Moon Express, an American start-up company, made history last month when it became the first commercial entity to be granted permission from the US Federal Aviation Administration (FAA) to make a landing on the Moon. With a launch planned for late 2017, the company hopes to put an unmanned craft on the lunar surface.
The plans put Moon Express in a good position to win the Lunar XPRIZE, a race devised by Google that will award $20million to the first successful commercial landing. Sixteen private companies from countries including India, Israel and Japan are also competing. Because the long-term objective of these start-ups is to unlock the Moon’s mining resources, Moon Express’s success with the FAA has raised fundamental questions about business beyond the atmosphere. ‘Mining on the Moon is very foreseeable, it is not just science fiction anymore,’ says Dr Saskia Vermeylen, senior lecturer in property theory at the University of Strathclyde.
“In the absence of legislation, the US has unilaterally granted access to the Moon and its resources”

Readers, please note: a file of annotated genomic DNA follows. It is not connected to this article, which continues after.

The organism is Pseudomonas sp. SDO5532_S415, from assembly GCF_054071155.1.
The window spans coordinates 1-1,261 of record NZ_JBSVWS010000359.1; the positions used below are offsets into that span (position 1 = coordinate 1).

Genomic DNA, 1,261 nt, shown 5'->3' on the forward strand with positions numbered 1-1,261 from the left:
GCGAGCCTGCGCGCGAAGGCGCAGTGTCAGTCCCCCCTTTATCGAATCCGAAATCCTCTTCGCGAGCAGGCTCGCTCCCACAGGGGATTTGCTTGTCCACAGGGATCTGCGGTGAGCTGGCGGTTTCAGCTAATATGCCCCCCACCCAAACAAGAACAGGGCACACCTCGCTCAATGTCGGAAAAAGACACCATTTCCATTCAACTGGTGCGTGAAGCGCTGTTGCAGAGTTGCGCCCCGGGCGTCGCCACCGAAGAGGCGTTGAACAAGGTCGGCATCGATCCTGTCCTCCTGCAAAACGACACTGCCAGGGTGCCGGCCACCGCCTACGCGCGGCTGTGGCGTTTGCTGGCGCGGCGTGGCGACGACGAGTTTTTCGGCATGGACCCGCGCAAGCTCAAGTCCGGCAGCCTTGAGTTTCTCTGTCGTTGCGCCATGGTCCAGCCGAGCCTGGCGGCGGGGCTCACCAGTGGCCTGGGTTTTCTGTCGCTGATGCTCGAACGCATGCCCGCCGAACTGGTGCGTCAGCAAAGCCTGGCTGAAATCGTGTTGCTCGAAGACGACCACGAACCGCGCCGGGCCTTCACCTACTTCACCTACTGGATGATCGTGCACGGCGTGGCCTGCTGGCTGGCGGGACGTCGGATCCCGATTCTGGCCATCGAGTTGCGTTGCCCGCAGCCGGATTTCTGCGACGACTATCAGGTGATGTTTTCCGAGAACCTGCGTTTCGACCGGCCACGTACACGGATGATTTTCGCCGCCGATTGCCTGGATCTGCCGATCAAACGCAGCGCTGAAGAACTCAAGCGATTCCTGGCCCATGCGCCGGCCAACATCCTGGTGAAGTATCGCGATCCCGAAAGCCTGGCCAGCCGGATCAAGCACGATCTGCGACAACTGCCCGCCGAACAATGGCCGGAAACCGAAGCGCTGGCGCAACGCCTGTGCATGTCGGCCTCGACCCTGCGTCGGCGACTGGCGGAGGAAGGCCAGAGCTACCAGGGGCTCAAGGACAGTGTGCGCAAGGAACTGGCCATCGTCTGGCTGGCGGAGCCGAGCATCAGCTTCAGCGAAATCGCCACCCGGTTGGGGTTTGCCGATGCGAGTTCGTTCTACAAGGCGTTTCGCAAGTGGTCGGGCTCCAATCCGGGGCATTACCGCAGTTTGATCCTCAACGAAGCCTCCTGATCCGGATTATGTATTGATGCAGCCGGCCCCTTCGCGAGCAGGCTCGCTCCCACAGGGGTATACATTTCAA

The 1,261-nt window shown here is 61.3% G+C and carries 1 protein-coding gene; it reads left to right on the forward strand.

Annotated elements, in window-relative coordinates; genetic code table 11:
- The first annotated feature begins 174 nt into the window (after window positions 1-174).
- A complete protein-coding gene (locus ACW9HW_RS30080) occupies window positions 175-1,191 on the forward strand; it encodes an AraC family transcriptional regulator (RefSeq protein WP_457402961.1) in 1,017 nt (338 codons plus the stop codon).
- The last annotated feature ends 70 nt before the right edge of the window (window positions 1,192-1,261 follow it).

Technically, no one owns the Moon. The 1968 Outer Space Treaty prevents sovereign states from claiming ownership of land outside Earth, however ‘its language is less clear about whether or not resources could be extracted and sold,’ says Vermeylen. Last year, President Obama signed an Act allowing US space companies to own, use and sell resources obtained from other celestial bodies, so long as they are in compliance with international law. ‘In the absence of adequate legislation, the US has unilaterally granted access to the Moon and its resources,’ says Vermeylen, pointing out that, as all 16 companies in the race will need permission from their own governments to launch, it will be ‘interesting to see if other countries contest the legality of US actions or simply follow suit.’
This was published in the October 2016 edition of Geographical magazine.